Bryce Reimann’s review published on Letterboxd:
"What if you had to tell someone the most important thing in the world, but you knew they'd never believe you?"
Hugely empathetic and perhaps one of the most romantic films ever made. The script resembles something Christopher Nolan would make a mess of, but Scott's kinetic and lively brand of cinema filtered through screen after screen elevates this beyond stoic procedural and finally into a touching love story that spans dimensions. Some viewers may find the first act to be a bit of a slog and understandably so for a film so full of exposition - once again another reason to be thankful Nolan didn't direct this as he is a man who excels at selling dialogue free of subtlety - but instead is anchored by an always expressive Denzel Washington who expertly navigates the procedural elements and commands every frame. The level of professionalism on display from his characterisation is something akin to Mann's protagonists. It's also worth pointing out that people sitting and standing around talking in front of screens has never been filmed with such potency and engagement.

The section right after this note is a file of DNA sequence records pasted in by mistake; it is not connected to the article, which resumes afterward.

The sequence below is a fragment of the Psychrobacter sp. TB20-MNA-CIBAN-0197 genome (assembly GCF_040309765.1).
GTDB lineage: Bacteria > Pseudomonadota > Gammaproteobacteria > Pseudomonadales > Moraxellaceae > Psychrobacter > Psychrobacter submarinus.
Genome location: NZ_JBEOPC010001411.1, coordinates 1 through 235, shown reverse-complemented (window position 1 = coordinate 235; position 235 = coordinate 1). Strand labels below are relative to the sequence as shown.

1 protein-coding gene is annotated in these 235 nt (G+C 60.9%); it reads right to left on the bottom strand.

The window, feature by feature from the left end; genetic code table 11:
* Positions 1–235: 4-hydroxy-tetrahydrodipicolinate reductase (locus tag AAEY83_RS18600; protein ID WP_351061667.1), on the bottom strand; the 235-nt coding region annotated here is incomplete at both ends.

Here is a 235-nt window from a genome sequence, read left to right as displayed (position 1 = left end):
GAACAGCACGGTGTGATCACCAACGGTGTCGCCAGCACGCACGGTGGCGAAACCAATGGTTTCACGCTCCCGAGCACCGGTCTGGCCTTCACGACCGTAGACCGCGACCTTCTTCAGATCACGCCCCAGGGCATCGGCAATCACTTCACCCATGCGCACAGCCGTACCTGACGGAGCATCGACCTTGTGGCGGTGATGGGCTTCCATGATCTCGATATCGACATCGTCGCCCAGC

Once we get to the time travel and the surveillance room, boy does this kick into overdrive. Initially utterly horrifying due to how quickly it spirals into Peeping Tom territory, Scott uses the Snow White program to interrogate and start a dialogue on the connection between humans and technology, with the technology eventually functioning as a bridge to bring two very lonely people together in union facing the threat of an angry white male terrorist giving arguments for the tree of liberty to be refreshed from time to time with the blood of patriots and tyrants. Love conquers physics and death.